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State Of Emergency Declared After Bigger Earthquake Hits Southern California

On July 4, a magnitude 6.4 earthquake shook Southern California. It was centered around Kern Valley, near the town of Ridgecrest, but could be felt as far out as Los Angeles. Luckily, no one was hurt and only minor damage reported.

However, on the evening of July 5, a second earthquake occurred in the same spot, this one measured as 7.1 magnitude.

While the effects of the first quake were relatively minor, this second has caused a lot more damage.

The shaking caused breaks in water mains, leaving many residents without drinking water, and gas leaks resulted in many structural fires. Power and communications are out in areas as well.

The quake could be felt in LA again, as well as Las Vegas and even Northern Mexico.

California Governor Gavin Newsom has declared a State of Emergency.

Facebook | Kern Valley Sun

He has also reached out to the White House to request a presidential emergency declaration, which would provide extra aid and funds.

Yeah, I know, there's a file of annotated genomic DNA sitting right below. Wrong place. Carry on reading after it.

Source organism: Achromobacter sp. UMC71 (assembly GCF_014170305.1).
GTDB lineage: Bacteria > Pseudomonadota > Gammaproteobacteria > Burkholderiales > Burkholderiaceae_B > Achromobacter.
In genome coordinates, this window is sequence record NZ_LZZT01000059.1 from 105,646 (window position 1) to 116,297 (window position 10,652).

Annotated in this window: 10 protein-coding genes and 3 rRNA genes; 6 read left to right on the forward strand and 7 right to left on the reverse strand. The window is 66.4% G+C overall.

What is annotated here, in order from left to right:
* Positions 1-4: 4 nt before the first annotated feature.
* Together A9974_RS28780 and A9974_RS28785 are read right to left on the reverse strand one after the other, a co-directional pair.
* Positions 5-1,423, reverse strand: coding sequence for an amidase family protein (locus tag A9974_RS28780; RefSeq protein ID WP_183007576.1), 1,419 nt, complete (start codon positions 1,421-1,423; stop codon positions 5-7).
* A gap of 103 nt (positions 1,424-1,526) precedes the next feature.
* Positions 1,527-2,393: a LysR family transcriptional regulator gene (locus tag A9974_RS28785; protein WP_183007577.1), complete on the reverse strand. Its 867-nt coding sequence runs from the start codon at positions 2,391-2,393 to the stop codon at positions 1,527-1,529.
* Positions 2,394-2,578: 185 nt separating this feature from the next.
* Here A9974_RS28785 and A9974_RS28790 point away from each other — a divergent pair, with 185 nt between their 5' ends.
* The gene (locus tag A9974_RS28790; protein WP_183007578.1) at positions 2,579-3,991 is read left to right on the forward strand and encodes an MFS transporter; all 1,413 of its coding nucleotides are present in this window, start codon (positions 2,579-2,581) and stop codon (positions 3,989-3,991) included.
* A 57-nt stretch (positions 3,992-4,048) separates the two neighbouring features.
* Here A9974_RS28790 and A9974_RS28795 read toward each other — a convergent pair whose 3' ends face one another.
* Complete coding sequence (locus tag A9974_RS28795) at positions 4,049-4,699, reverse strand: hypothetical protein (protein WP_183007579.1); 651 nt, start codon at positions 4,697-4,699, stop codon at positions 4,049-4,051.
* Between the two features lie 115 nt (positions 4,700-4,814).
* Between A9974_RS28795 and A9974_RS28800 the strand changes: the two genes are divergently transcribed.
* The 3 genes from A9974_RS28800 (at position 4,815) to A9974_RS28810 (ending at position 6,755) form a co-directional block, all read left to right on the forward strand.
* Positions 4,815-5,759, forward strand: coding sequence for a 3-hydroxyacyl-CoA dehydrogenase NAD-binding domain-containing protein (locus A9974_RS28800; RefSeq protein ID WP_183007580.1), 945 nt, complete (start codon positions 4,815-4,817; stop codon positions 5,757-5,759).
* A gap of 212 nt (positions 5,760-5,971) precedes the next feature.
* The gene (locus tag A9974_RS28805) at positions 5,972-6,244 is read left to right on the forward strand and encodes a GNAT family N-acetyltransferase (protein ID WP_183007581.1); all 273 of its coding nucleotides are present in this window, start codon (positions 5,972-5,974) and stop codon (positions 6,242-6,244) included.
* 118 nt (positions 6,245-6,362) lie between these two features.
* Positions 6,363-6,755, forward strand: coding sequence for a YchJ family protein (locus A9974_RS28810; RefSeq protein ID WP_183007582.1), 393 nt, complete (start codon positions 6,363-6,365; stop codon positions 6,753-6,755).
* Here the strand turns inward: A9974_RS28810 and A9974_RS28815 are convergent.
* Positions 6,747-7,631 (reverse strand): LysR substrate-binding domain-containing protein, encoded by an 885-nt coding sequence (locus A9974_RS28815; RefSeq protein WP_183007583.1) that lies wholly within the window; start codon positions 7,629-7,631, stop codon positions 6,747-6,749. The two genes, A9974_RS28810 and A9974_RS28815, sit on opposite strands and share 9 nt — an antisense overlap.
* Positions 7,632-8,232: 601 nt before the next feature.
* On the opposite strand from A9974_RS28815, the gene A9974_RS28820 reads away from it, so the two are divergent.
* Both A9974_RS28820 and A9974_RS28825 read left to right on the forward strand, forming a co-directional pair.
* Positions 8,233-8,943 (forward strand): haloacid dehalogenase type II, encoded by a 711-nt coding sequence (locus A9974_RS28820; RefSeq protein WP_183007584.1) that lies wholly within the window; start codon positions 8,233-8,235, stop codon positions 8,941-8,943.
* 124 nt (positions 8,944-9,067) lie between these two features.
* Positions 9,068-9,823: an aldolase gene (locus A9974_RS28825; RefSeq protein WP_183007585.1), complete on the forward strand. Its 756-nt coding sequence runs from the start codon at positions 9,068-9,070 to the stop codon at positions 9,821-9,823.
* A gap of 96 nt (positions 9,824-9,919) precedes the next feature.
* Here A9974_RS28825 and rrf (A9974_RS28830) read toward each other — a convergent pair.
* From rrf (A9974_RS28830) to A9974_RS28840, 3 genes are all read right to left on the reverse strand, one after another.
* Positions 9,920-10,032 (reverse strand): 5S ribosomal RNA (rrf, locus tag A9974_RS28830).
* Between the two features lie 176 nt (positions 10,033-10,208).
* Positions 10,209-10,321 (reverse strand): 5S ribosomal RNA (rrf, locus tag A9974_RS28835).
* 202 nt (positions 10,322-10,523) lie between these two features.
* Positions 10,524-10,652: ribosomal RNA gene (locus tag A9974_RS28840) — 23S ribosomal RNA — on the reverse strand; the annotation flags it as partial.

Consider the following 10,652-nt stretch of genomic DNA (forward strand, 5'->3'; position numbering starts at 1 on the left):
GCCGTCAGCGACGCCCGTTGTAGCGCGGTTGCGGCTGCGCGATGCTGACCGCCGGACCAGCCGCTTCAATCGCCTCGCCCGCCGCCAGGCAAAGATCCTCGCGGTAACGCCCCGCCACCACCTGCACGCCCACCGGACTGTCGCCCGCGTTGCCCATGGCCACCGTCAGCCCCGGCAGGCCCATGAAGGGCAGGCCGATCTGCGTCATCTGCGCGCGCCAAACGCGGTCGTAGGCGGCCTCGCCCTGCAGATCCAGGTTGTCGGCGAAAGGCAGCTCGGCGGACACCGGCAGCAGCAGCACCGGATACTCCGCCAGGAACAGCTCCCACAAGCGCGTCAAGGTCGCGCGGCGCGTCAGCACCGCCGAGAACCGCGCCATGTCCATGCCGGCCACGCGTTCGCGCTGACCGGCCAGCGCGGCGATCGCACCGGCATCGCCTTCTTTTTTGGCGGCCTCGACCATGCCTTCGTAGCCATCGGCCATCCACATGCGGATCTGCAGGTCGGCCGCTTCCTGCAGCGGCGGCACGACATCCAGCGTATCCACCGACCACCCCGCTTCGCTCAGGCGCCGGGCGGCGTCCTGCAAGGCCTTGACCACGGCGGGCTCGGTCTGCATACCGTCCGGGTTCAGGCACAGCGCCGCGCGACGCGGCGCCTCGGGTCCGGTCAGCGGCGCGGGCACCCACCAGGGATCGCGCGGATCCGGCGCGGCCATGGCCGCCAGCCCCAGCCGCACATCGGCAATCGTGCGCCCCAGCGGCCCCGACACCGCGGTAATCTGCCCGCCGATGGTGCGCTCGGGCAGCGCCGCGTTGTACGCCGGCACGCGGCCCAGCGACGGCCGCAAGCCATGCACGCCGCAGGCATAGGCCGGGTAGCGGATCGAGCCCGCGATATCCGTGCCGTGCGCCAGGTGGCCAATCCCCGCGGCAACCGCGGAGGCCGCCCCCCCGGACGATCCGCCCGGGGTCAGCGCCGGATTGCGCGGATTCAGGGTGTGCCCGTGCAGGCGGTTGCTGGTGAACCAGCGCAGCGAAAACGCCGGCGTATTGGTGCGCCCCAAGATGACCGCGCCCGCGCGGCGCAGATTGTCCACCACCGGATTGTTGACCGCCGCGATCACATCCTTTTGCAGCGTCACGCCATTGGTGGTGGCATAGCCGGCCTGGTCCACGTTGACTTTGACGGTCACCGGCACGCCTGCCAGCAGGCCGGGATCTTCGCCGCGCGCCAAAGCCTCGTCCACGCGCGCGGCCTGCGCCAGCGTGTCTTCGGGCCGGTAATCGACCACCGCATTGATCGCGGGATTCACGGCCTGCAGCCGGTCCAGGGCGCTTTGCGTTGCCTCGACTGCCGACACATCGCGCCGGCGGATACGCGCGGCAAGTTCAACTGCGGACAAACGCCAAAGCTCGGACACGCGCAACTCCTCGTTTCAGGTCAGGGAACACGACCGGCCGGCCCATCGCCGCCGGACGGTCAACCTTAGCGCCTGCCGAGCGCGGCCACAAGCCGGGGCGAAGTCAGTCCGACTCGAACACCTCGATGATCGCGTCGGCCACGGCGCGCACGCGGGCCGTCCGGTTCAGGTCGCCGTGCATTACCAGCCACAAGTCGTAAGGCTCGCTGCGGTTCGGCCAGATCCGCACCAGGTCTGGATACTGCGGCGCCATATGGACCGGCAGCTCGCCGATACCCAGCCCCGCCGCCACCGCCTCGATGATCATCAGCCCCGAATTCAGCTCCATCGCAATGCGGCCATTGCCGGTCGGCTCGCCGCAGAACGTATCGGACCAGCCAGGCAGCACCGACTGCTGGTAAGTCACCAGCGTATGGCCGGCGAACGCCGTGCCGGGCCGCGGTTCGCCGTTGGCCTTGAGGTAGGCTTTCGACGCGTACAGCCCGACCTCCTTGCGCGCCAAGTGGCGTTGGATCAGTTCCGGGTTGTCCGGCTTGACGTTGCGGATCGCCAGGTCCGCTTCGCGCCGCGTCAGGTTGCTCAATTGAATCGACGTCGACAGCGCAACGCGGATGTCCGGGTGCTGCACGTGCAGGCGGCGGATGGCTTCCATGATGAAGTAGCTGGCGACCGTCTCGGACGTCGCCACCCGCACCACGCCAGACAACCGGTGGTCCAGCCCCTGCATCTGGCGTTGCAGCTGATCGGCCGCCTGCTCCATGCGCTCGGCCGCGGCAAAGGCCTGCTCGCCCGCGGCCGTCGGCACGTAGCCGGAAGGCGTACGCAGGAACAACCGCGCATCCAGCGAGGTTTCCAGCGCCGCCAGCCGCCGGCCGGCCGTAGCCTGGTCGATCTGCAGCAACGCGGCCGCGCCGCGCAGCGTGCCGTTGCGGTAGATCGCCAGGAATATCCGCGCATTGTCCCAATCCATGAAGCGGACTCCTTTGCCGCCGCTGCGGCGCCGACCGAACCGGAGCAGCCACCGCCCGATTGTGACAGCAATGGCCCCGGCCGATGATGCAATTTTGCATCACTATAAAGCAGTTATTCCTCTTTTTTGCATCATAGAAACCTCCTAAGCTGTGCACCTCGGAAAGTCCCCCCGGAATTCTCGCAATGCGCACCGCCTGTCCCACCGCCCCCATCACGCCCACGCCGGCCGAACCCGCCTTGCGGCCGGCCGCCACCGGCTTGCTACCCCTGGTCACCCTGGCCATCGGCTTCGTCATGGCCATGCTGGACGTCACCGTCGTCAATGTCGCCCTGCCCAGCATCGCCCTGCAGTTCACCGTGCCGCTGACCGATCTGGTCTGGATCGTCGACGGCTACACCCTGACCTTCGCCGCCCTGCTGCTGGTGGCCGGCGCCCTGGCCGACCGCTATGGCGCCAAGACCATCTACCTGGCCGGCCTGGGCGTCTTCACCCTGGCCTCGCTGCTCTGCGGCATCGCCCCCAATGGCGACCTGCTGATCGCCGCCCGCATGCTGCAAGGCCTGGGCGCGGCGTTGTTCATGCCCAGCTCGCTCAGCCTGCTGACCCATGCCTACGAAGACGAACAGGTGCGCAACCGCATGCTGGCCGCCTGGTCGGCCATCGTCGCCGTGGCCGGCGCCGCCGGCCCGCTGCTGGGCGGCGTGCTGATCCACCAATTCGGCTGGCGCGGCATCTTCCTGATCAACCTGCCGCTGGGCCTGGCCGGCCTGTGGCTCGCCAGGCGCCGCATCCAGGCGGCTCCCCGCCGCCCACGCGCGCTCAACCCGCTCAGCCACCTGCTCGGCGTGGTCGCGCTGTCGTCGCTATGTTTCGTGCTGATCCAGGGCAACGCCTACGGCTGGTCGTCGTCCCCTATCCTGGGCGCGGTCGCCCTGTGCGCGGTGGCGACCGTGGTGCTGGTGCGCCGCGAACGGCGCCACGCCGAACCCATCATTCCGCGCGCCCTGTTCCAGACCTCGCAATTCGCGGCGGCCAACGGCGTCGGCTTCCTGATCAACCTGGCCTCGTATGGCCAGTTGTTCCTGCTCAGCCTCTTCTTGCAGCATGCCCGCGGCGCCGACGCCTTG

Mark Ghilarducci, Director of California Governors' Office of Emergency Management gave a press briefing in the wee hours of Saturday morning.

He explained that the state operations center has been activated to its highest level and first responders and supplies are on their way.

Though the roads are in rough shape, some supplies were already en route after Thursday's quake, which will make up for any transportation delays.

Scientists now believe that the Thursday quake was a foreshock in the run-up to this larger quake.

Aftershocks will likely continue and could cause more issues for already damaged infrastructure. There is also the possibility that this second quake is also just a foreshock for another, larger one.

About a 1 in 20 chance, according to Caltech seismologist Lucy Jones.

h/t: CNN